Mark Gill puts it in an international perspective
The phone hacking scandal is unlikely to make a huge difference to the publicâ€™s view of the press. The chart below shows the proportion of people who â€œtend not toâ€ trust the press, from across a range of European countries. This survey was conducted in November 2010 and clearly shows that well before the present media scandal, the UK public stood out for being by far the most sceptical about their newspapers.
With 79% of the UK public who â€œtend not to trustâ€ the press and just 18% who â€œtend to trustâ€ them, thereâ€™s not much further for the reputation of the newspaper media to fall. On this measure, only the Greek public comes close to the UK for media scepticism. In many ways, the British publicâ€™s reaction to the newspaper hacking allegations feels similar to its reaction to the MPsâ€™ expenses scandal. Lost of shock and anger, but for the most part rather than changing many peopleâ€™s opinions, it reinforced their prior perception that most politicians are â€œin it for themselvesâ€.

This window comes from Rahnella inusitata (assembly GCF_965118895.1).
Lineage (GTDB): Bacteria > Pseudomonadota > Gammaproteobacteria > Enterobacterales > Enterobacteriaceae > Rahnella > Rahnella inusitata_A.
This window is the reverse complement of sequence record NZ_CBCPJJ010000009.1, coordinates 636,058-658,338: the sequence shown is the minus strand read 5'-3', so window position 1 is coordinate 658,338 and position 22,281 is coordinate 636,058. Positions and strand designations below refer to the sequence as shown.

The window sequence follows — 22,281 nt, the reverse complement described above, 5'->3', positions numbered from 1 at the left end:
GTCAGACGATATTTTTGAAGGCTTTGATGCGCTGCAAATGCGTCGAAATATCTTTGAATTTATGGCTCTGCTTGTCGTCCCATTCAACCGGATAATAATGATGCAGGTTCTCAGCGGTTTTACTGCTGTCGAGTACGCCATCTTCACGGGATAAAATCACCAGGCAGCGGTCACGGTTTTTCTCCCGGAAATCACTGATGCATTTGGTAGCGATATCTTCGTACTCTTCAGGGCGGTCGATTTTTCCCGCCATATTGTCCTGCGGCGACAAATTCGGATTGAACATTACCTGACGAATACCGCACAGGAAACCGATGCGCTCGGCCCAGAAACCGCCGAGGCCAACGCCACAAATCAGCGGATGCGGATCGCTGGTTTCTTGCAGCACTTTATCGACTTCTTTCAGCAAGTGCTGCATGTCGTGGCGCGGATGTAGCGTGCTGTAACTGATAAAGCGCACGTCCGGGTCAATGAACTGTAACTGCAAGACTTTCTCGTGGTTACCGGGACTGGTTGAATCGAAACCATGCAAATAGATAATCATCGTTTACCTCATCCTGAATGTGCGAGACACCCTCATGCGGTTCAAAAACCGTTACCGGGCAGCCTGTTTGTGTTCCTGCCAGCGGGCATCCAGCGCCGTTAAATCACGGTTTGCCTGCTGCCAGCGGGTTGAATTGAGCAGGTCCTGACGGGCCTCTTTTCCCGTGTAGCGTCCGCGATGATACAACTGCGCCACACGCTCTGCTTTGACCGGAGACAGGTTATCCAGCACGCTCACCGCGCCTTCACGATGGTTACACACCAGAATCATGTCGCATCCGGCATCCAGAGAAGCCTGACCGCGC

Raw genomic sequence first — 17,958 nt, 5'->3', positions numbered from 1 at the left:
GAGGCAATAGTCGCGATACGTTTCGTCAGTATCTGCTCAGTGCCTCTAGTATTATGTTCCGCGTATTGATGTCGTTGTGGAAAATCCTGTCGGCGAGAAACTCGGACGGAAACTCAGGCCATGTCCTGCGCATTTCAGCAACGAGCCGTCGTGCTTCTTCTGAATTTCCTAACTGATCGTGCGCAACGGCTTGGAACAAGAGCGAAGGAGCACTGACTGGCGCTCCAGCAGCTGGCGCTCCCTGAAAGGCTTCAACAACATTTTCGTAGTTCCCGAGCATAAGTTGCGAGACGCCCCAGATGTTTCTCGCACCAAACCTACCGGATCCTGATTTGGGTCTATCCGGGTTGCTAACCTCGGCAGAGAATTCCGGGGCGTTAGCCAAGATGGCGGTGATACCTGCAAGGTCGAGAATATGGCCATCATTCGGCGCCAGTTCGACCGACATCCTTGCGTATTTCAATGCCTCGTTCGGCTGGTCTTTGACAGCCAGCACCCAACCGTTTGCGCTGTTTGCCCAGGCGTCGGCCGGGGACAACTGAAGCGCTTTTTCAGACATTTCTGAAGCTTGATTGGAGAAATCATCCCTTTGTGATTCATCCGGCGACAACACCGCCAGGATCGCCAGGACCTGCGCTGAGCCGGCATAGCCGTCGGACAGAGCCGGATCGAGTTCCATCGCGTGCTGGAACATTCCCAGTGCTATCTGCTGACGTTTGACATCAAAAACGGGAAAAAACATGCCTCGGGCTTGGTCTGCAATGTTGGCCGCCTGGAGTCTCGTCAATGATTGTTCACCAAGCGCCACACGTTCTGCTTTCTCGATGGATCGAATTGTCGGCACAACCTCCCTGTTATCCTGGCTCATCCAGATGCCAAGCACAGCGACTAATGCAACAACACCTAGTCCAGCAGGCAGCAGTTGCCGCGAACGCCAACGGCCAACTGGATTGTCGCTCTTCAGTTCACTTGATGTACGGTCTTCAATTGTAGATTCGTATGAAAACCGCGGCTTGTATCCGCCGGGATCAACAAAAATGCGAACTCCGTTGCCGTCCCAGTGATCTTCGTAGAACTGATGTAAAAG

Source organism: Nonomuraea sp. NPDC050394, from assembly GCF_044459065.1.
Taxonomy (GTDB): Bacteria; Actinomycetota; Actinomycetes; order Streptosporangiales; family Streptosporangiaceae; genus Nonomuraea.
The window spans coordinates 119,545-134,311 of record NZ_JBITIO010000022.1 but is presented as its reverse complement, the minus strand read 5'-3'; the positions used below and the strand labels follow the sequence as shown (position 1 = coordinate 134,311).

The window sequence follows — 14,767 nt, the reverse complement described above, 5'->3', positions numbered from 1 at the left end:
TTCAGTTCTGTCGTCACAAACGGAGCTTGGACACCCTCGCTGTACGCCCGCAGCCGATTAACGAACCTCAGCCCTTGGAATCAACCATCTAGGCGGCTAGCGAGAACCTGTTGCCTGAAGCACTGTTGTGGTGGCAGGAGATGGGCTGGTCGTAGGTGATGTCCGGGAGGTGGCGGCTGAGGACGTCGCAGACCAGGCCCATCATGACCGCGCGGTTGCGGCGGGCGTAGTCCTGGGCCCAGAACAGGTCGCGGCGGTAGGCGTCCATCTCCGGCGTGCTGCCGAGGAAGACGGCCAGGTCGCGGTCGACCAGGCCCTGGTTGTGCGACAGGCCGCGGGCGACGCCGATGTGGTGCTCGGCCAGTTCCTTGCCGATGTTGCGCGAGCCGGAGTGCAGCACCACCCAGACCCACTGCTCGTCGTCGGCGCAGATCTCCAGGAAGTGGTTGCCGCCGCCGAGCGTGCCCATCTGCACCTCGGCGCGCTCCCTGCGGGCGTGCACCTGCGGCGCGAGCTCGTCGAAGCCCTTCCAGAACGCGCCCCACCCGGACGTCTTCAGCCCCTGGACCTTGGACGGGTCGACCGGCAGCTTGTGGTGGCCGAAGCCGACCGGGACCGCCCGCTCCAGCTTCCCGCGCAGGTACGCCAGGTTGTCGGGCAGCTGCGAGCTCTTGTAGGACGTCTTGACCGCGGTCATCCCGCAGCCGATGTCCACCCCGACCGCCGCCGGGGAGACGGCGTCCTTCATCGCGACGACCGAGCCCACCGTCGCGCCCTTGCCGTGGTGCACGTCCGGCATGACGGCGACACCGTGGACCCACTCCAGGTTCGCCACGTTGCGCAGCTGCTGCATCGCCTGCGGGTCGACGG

But will the scandal impact on the British publicâ€™s trust in the media more generally? The UK public is as trusting of television (51% tend to trust it) and radio (55%) as the average European. And we much more favourable towards these two media than of the press.
Perhaps it is the reputation of the police that will take the greatest hit? 71% of the UK public â€œtend to trustâ€ the police â€“ significantly higher than the 64% European average. This has the potential to fall a long way if the corruption in the police is proven to be widespread and not isolated to just a few officers.
Mark Gill is former head of political research at Ipsos-MORI and co-author with Bob Worcester, Roger Mortimore, Paul Baines of Explaining Cameronâ€™s Coalition